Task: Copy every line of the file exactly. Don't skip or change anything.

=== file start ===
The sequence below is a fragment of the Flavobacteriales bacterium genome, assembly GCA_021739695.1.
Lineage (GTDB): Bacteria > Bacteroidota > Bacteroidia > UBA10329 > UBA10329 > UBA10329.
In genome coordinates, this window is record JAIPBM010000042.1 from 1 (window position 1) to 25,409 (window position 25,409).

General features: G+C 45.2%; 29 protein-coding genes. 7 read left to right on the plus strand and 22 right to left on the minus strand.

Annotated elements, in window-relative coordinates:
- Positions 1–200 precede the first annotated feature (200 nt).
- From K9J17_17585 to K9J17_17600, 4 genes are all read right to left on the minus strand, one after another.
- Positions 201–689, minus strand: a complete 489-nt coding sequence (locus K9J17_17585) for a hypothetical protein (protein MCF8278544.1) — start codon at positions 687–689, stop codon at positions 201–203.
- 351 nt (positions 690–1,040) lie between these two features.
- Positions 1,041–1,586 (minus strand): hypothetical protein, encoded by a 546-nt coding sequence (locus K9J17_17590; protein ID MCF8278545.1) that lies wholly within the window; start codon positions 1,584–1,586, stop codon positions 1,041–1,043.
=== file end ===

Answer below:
The sequence below is a fragment of the Flavobacteriales bacterium genome, assembly GCA_021739695.1.
Lineage (GTDB): Bacteria > Bacteroidota > Bacteroidia > UBA10329 > UBA10329 > UBA10329.
In genome coordinates, this window is record JAIPBM010000042.1 from 1 (window position 1) to 25,409 (window position 25,409).

General features: G+C 45.2%; 29 protein-coding genes. 7 read left to right on the plus strand and 22 right to left on the minus strand.

Annotated elements, in window-relative coordinates:
- Positions 1–200 precede the first annotated feature (200 nt).
- From K9J17_17585 to K9J17_17600, 4 genes are all read right to left on the minus strand, one after another.
- Positions 201–689, minus strand: a complete 489-nt coding sequence (locus K9J17_17585) for a hypothetical protein (protein MCF8278544.1) — start codon at positions 687–689, stop codon at positions 201–203.
- 351 nt (positions 690–1,040) lie between these two features.
- Positions 1,041–1,586 (minus strand): hypothetical protein, encoded by a 546-nt coding sequence (locus K9J17_17590; protein ID MCF8278545.1) that lies wholly within the window; start codon positions 1,584–1,586, stop codon positions 1,041–1,043.